- 14. LO6 Constructing a Frequency Table - Example Step 1: Decide on the number of classes. A useful recipe to determine the number of classes (k) is the “2 to the k rule.” such that 2k > n. There were 180 vehicles sold, so n = 180. If we try k = 7, then 27 = 128, somewhat less than 180. Hence, 7 is not enough classes. If we let k = 8, then 28 = 256, which is greater than 180. So the recommended number of classes is 8. Step 2: Determine the class interval or width. The formula is: i (H-L)/k where i is the class interval, H is the highest observed value, L is the lowest observed value, and k is the number of classes. Round up to some convenient number, such as a multiple of 10 or 100. Use a class width of $400 2-14
- 15. LO6Constructing a Frequency Table - Example Step 3: Set the individual class limits 2-15
- 16. LO6 Constructing a Frequency Table Step 4: Tally the vehicle profits into the classes. Step 5: Count the number of items in each class. 2-16
- 17. LO6Relative Frequency DistributionTo convert a frequency distribution to a relative frequencydistribution, each of the class frequencies is divided by the totalnumber of observations.TABLE 2–8 Relative Frequency Distribution of Profit for Vehicles Sold Last Month at Applewood Auto Group 2-17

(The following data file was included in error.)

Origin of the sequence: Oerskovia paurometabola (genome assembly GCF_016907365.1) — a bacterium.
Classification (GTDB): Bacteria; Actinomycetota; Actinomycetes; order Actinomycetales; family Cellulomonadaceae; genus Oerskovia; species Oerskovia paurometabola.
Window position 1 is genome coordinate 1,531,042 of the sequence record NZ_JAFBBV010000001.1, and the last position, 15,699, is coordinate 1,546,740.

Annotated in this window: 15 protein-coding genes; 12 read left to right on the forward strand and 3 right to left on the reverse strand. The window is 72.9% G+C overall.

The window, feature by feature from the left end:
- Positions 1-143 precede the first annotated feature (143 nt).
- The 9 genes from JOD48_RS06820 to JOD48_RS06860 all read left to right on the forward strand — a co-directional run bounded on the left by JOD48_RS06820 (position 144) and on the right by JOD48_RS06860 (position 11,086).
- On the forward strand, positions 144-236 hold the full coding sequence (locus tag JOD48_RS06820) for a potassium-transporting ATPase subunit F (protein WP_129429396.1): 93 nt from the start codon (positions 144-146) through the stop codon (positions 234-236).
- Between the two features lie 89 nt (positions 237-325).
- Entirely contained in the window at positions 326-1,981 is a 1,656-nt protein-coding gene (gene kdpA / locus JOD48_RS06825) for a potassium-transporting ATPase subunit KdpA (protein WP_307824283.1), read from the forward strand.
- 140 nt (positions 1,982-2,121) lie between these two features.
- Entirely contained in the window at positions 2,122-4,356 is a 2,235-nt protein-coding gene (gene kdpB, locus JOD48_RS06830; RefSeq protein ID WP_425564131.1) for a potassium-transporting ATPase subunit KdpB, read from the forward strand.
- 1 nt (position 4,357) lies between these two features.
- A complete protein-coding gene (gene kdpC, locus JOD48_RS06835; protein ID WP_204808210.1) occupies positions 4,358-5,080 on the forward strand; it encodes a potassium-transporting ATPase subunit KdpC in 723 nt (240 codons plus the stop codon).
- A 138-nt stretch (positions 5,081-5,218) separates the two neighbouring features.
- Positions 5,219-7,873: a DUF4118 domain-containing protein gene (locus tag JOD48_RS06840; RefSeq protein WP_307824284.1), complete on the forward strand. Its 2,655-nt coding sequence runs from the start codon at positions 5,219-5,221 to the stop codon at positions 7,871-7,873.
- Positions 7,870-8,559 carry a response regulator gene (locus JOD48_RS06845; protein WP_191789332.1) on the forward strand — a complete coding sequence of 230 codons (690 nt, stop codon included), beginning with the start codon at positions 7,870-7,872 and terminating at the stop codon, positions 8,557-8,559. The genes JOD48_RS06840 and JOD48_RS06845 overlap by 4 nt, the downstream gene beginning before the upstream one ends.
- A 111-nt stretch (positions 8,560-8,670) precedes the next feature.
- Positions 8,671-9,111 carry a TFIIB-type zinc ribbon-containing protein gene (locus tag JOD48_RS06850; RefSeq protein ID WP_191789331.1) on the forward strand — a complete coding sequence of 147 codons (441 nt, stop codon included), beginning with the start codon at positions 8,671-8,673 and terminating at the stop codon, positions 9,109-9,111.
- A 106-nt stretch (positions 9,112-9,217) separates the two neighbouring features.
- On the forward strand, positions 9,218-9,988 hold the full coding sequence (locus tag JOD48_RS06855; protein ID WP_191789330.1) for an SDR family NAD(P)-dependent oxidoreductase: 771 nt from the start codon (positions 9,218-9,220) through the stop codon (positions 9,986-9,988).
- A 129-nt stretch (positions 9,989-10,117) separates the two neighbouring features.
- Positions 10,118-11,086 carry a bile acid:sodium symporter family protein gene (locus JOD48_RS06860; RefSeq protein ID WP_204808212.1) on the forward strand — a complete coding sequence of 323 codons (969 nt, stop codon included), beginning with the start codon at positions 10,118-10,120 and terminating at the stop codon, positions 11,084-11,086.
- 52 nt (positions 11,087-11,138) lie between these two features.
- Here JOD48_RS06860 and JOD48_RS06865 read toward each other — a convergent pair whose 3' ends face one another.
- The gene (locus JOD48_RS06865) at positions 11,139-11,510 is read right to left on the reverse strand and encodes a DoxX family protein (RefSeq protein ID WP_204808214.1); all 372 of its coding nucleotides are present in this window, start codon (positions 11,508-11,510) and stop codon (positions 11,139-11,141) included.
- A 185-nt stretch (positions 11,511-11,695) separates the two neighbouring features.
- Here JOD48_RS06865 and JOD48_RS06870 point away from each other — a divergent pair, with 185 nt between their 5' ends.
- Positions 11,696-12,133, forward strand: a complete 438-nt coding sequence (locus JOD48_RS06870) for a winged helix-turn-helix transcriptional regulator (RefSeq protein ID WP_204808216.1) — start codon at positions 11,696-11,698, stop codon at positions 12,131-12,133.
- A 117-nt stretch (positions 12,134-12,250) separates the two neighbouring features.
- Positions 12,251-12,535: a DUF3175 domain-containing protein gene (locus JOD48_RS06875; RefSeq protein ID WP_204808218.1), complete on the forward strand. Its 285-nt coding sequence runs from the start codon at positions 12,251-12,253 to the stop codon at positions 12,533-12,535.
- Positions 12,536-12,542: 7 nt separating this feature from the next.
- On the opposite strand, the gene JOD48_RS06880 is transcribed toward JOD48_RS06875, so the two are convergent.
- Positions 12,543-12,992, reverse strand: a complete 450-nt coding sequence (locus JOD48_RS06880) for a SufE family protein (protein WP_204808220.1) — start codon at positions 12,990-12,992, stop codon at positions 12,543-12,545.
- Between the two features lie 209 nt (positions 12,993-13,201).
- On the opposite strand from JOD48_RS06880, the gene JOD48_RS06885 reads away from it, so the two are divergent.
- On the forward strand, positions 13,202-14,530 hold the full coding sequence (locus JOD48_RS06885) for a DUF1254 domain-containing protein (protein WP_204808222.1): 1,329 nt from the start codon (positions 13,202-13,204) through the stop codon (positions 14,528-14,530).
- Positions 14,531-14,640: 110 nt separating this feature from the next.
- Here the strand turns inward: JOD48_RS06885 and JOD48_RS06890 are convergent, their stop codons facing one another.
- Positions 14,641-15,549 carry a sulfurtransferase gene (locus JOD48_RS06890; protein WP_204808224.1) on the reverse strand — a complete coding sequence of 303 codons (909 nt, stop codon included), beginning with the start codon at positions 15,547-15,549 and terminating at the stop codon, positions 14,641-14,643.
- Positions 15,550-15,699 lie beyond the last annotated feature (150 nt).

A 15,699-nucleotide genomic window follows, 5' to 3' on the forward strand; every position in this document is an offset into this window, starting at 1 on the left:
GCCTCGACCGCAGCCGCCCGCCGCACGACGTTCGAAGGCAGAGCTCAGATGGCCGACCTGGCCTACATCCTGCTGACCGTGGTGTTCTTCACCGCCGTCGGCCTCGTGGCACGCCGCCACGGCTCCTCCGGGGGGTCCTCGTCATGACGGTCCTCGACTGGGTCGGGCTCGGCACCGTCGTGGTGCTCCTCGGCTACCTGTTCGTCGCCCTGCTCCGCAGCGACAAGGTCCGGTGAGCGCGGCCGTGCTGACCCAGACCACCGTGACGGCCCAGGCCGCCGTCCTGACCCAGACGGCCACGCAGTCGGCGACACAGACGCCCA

- 18. LO6Graphic Presentation of a FrequencyDistribution The three commonly used graphic forms are: Histograms Frequency polygons Cumulative frequency distributions 2-18
- 19. LO6Histogram HISTOGRAM A graph in which the classes are marked on the horizontal axis and the class frequencies on the vertical axis. The class frequencies are represented by the heights of the bars and the bars are drawn adjacent to each other. 2-19
- 20. LO6Histogram Using Excel 2-20
- 21. LO6FrequencyPolygon A frequency polygon, similar to a histogram, also shows the shape of a distribution It consists of line segments connecting the class midpoints of the class frequencies. 2-21
- 22. LO6 Histogram Versus Frequency Polygon Both provide a quick picture of the main characteristics of the data (highs, lows, points of concentration, etc.) Advantage of the histogram – it depicts each class as a rectangle, with the height of the rectangular bar representing the number in each class. Advantage of the frequency polygon - it allows us to compare directly two or more frequency distributions. 2-22
- 23. LO6Cumulative FrequencyDistribution 2-23
- 24. LO6Cumulative Frequency Distribution 2-24